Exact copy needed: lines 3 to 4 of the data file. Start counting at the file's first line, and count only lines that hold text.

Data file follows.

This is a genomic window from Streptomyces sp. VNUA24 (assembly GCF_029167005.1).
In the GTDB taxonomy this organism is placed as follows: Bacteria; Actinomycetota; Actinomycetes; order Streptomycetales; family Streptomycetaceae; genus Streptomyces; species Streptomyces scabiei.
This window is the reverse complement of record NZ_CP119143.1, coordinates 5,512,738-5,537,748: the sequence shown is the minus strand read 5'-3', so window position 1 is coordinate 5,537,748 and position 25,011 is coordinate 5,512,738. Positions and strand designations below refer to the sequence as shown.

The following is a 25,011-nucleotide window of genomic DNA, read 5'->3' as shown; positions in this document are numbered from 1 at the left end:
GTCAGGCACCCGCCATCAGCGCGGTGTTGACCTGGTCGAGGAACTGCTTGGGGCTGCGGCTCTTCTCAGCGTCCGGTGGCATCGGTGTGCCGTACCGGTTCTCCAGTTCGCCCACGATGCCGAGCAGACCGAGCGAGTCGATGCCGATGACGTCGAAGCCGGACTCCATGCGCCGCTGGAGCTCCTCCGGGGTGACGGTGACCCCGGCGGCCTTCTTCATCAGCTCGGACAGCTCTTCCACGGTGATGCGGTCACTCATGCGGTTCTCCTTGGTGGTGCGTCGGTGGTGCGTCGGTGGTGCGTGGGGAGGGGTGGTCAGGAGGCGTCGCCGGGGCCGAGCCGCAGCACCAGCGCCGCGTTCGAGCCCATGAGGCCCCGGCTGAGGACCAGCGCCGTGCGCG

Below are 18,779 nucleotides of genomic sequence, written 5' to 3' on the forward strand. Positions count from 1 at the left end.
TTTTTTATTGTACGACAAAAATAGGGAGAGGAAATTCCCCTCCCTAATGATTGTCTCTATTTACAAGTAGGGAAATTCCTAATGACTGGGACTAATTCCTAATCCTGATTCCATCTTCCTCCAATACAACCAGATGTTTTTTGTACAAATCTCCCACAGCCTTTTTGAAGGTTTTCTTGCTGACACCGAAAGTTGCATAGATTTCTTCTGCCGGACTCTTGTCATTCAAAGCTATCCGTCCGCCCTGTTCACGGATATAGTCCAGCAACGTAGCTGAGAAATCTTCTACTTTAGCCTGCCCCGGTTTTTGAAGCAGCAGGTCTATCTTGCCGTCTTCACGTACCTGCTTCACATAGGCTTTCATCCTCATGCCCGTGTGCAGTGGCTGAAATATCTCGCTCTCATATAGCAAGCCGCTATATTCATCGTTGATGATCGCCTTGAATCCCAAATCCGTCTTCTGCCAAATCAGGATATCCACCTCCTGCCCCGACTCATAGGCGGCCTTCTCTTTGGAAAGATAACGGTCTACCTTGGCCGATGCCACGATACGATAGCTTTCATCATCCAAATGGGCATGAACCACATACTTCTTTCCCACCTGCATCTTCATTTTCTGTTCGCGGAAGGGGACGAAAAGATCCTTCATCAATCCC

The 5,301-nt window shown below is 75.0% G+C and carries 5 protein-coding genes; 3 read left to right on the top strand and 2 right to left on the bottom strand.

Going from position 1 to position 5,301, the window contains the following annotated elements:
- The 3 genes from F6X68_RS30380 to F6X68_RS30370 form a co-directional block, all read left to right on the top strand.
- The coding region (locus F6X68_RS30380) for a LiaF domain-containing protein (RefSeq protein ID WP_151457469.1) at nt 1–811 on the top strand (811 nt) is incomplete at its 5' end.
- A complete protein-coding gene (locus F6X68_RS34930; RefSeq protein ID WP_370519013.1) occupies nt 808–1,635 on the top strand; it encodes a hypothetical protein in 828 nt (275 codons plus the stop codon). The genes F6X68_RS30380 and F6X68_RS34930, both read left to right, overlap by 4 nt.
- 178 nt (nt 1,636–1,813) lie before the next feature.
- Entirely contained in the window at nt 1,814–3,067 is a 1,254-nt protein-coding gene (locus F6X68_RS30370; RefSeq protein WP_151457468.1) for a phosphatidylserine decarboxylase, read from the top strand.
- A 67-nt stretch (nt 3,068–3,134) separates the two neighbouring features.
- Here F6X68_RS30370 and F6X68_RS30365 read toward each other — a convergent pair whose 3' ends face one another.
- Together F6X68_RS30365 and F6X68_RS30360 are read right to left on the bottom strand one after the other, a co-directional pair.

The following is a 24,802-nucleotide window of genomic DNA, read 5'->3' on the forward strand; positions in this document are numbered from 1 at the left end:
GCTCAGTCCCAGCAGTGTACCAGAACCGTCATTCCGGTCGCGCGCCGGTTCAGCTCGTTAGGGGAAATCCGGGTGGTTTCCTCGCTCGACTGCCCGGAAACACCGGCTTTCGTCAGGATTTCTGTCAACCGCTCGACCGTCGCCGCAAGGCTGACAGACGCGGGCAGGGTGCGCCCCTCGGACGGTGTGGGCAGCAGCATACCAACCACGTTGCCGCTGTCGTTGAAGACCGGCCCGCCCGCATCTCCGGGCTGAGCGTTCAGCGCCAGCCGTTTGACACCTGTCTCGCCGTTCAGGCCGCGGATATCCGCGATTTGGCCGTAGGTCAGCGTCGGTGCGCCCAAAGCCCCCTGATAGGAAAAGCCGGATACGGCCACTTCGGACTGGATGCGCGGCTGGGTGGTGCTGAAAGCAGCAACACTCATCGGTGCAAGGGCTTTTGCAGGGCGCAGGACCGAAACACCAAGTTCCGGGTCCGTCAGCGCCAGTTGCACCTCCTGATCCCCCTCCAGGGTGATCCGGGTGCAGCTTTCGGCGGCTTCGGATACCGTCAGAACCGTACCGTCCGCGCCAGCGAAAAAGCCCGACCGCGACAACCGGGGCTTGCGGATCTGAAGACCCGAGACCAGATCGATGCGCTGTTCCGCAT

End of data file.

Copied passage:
This window is the reverse complement of record NZ_CP119143.1, coordinates 5,512,738-5,537,748: the sequence shown is the minus strand read 5'-3', so window position 1 is coordinate 5,537,748 and position 25,011 is coordinate 5,512,738. Positions and strand designations below refer to the sequence as shown.

The following is a 25,011-nucleotide window of genomic DNA, read 5'->3' as shown; positions in this document are numbered from 1 at the left end: